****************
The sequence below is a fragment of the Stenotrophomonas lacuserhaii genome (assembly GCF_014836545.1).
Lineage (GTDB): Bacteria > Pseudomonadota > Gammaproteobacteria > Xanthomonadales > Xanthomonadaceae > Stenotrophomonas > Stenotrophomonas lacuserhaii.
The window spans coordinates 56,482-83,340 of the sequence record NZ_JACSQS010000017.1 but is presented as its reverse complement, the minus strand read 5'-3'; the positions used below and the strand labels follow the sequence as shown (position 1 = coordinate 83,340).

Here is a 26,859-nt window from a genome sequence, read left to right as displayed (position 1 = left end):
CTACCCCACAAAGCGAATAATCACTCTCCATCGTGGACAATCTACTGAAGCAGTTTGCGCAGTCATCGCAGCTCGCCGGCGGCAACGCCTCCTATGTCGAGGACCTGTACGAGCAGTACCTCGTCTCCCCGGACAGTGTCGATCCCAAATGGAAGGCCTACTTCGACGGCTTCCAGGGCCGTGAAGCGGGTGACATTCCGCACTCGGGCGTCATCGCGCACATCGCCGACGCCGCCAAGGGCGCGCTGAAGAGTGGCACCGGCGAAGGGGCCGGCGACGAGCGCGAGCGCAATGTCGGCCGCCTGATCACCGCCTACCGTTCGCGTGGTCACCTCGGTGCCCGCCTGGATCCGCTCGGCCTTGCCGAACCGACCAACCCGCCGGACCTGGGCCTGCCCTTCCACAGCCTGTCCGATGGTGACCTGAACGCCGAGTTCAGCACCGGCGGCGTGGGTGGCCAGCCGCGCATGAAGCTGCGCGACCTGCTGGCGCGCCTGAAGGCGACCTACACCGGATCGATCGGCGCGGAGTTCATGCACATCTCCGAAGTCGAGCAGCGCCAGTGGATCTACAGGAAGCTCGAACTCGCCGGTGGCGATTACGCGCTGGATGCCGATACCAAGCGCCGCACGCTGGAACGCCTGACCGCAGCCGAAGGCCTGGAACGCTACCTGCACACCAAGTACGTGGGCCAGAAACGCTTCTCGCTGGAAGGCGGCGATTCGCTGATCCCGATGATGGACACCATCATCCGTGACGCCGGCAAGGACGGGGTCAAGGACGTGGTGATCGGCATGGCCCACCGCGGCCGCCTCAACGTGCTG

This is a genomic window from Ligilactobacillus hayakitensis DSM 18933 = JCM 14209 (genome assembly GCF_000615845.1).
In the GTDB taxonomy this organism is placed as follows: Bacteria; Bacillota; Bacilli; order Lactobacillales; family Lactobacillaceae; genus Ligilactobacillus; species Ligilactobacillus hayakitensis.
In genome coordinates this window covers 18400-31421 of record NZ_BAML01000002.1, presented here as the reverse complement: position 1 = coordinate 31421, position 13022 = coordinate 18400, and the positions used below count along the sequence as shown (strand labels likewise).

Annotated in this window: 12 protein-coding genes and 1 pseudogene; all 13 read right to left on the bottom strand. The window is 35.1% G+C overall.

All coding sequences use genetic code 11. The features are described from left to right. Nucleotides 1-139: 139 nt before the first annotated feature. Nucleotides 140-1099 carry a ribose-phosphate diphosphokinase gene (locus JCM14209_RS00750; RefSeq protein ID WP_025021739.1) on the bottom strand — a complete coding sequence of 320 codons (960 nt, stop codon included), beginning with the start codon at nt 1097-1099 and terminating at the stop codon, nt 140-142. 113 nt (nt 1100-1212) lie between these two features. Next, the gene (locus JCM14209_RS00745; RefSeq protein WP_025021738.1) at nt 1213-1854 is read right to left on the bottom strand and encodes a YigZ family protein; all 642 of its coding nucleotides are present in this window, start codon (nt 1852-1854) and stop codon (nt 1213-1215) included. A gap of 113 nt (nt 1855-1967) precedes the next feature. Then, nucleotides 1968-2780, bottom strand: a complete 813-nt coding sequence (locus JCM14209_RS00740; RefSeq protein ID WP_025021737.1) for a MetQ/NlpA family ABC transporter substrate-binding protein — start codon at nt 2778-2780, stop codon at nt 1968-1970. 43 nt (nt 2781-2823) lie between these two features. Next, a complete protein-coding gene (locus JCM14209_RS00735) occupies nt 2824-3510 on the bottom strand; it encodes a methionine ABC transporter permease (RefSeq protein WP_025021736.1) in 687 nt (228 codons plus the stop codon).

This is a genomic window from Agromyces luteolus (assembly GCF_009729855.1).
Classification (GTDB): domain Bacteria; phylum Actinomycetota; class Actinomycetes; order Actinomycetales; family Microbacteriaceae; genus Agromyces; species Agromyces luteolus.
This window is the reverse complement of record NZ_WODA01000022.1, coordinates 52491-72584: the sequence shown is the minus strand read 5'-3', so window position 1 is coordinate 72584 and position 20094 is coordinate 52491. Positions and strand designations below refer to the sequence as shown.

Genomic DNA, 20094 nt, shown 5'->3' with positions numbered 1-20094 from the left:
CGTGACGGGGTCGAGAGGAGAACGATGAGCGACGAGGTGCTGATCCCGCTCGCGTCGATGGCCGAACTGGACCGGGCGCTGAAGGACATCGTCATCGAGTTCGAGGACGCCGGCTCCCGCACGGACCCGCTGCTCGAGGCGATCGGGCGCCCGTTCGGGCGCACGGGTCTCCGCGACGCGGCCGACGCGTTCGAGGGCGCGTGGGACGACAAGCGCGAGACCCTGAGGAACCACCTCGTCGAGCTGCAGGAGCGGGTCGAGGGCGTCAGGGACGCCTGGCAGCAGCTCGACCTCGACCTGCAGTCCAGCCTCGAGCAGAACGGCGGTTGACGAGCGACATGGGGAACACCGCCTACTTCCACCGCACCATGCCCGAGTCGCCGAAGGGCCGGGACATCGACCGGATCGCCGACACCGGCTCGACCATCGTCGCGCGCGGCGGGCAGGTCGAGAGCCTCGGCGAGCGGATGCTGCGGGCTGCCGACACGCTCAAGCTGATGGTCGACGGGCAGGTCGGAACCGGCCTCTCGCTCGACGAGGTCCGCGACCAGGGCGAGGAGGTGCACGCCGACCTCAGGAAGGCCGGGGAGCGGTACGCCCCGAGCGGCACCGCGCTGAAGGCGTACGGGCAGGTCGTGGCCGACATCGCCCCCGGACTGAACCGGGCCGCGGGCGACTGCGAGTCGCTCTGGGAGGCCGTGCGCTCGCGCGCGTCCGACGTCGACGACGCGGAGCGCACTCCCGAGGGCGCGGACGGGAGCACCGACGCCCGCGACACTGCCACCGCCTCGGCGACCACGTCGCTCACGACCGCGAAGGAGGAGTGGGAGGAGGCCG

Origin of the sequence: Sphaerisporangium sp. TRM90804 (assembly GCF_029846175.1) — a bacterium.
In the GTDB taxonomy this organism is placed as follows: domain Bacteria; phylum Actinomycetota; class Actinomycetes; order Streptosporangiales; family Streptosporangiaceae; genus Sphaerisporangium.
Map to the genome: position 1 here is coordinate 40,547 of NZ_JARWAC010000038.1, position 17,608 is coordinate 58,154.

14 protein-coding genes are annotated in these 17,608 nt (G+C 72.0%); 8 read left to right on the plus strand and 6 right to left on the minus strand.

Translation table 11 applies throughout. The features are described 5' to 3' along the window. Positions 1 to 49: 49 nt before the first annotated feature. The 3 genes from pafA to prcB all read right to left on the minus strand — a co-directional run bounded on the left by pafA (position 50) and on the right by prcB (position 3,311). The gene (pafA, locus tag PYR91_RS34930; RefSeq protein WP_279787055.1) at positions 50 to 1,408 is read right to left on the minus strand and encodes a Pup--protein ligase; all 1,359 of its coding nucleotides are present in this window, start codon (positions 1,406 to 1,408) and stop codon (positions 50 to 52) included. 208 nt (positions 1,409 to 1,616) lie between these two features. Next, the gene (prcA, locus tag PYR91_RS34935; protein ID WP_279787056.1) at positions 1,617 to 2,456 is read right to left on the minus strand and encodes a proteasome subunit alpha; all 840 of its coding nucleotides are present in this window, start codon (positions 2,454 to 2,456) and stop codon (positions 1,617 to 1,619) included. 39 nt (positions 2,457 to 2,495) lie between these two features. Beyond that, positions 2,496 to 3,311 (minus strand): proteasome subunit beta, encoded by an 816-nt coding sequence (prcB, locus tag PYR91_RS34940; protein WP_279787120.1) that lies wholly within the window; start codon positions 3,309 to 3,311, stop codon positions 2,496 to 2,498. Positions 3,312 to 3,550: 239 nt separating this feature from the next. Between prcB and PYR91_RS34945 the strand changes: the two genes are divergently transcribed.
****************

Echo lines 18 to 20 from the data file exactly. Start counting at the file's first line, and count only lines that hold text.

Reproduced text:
Map to the genome: position 1 here is coordinate 40,547 of NZ_JARWAC010000038.1, position 17,608 is coordinate 58,154.

14 protein-coding genes are annotated in these 17,608 nt (G+C 72.0%); 8 read left to right on the plus strand and 6 right to left on the minus strand.

Translation table 11 applies throughout. The features are described 5' to 3' along the window. Positions 1 to 49: 49 nt before the first annotated feature. The 3 genes from pafA to prcB all read right to left on the minus strand — a co-directional run bounded on the left by pafA (position 50) and on the right by prcB (position 3,311). The gene (pafA, locus tag PYR91_RS34930; RefSeq protein WP_279787055.1) at positions 50 to 1,408 is read right to left on the minus strand and encodes a Pup--protein ligase; all 1,359 of its coding nucleotides are present in this window, start codon (positions 1,406 to 1,408) and stop codon (positions 50 to 52) included. 208 nt (positions 1,409 to 1,616) lie between these two features. Next, the gene (prcA, locus tag PYR91_RS34935; protein ID WP_279787056.1) at positions 1,617 to 2,456 is read right to left on the minus strand and encodes a proteasome subunit alpha; all 840 of its coding nucleotides are present in this window, start codon (positions 2,454 to 2,456) and stop codon (positions 1,617 to 1,619) included. 39 nt (positions 2,457 to 2,495) lie between these two features. Beyond that, positions 2,496 to 3,311 (minus strand): proteasome subunit beta, encoded by an 816-nt coding sequence (prcB, locus tag PYR91_RS34940; protein WP_279787120.1) that lies wholly within the window; start codon positions 3,309 to 3,311, stop codon positions 2,496 to 2,498. Positions 3,312 to 3,550: 239 nt separating this feature from the next. Between prcB and PYR91_RS34945 the strand changes: the two genes are divergently transcribed.